The hastened ban follows the relaxation of a previous ore export ban in 2017. Market analyst Wood Mackenzie believes the move has serious implications for nickel supply, particularly in China, but also Indonesia.
The nickel price rose last week from US$15,779 per tonne on August 27 to $18,004 on August 30 - a fresh five-year high - and was at $17,515/t overnight
While the early implementation of an ore export ban by Indonesia is, in WoodMac's view, unlikely to impact nickel production in 2019, from 2020, the export ban is expected to result in a loss of 16,000t, 190,000t in 2021, 112,000t in 2022 and 85,000tpa from 2024 onwards.
"Likewise, while it is probable that we will need to reduce out Chinese nickel in nickel pig iron (NPI) production from the current forecast of 516,000t, this could still prove conservative depending on how much ore permit holders manage to export over the remainder of 2019 and into early 2020," the analyst said.
"We do not believe that the total forecast loss in production in 2021 can be offset by a production increase in Indonesia. For 2020, should the nickel prices remain at current levels, it will be enough to support the reactivation of around 50,000tpa of idled blast furnace capacity, offsetting the modest production loss forecast.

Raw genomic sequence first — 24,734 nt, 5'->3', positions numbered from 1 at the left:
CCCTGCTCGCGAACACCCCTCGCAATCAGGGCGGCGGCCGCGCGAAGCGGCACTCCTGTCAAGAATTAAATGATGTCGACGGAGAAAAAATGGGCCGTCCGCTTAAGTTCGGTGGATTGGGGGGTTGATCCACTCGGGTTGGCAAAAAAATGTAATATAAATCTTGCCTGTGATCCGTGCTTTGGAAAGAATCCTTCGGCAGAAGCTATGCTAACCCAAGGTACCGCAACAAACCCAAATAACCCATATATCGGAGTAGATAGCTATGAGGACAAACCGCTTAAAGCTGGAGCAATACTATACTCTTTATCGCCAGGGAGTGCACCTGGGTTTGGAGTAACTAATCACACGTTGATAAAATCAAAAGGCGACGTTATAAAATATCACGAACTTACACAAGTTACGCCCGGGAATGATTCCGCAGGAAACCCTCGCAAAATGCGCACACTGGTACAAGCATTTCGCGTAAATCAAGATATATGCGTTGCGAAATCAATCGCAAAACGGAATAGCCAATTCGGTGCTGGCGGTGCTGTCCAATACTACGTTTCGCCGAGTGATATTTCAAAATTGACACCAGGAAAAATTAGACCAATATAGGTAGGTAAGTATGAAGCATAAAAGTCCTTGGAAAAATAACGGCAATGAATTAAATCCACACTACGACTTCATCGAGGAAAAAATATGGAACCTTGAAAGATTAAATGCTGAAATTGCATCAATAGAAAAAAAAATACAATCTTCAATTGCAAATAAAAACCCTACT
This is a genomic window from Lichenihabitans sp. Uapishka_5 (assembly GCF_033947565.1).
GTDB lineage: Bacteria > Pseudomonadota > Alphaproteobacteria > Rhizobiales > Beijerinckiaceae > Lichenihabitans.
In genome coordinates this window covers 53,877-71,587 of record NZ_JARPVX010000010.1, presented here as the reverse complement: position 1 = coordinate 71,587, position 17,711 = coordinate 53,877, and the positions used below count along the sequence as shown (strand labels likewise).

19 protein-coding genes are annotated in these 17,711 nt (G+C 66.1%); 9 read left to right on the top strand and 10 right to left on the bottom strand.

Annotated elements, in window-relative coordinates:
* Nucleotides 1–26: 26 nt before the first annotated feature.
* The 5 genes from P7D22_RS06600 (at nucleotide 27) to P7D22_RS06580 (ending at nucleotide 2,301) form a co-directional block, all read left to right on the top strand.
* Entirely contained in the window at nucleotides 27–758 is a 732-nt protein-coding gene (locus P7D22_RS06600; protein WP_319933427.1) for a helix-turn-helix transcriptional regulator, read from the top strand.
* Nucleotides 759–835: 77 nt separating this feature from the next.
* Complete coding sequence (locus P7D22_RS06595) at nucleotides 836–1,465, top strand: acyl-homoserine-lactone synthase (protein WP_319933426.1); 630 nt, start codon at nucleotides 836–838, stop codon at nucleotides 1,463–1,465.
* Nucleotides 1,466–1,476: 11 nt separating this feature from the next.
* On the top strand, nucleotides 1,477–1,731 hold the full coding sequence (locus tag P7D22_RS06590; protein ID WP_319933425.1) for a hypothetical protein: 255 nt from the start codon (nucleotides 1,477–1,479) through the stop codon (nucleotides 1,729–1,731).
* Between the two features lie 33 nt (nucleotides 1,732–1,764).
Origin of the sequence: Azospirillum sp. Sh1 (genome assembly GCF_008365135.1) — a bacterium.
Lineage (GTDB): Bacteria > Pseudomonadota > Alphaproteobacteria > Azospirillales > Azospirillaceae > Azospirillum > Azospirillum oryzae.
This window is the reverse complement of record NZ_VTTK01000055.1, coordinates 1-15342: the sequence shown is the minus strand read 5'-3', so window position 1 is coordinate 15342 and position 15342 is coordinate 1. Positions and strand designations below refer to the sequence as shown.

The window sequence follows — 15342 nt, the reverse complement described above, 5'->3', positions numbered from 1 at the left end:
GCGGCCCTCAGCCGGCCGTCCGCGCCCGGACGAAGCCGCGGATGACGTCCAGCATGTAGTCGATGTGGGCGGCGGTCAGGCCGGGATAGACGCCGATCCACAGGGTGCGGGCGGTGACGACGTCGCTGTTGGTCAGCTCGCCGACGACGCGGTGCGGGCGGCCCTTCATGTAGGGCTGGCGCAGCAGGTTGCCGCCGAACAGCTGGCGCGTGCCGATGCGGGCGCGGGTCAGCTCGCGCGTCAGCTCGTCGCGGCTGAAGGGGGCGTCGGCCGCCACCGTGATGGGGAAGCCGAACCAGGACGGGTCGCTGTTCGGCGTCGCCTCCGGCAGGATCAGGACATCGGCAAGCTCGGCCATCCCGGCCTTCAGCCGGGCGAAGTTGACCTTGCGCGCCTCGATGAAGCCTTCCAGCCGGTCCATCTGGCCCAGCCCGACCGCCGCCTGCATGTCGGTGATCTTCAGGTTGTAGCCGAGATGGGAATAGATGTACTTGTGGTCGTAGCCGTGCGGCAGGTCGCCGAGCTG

"For 2021 we do not believe that the loss of 190,000t of production can be offset by increases in output elsewhere. From 2022 onwards, our view is that the bulk of the lost output could be offset by increased output in Indonesia assuming funds can be secured for the planned expansions."
Indonesian ore exports to June total 12.349 million wet metric tonnes. Assuming this material to be all grading 1.7% nickel, this equates to about 140,000t of metal.
This could increase as the ban inches closer. Exporters are expected to ship as much ore as they can before the ban takes effect.
"Given the ban on ore exports now being imposed by year end, it is highly likely that export tonnages will rise significantly between now and December. If arrivals follow a similar pattern to that shown in 2014 and the prior ban, then significant tonnages would continue to arrive in January and February of 2020," WoodMac said.
WoodMac believes the loss could be made up from other sources, including New Caledonia which is ramping up its exports to 4Mt from 1.57Mt in 2018. Further, Guatemala is facing potential cut backs should Solway's Fenix operations have to close due to local environmental and political issues.
However, these are small suppliers compared with the Philippines, which is viewed as the main potential source of additional ore to offset any loss of Indonesian material.
In 2014, when the initial ore export ban was put in place, the Philippines raised ore exports to China from 29.6Mt (dry basis) in 2013 to 36.4Mt in 2014 and 34.3Mt in 2015. Since that time imports into China have averaged around 30Mt and look likely to be around the same level for 2019, according to WoodMac.
Indonesia's own capacity to ramp up output this time round is in doubt, however, and WoodMac expects the average 30Mtpa that the Philippines has exported to China in the past three years is unlikely to increase; indeed, it is more likely to decline.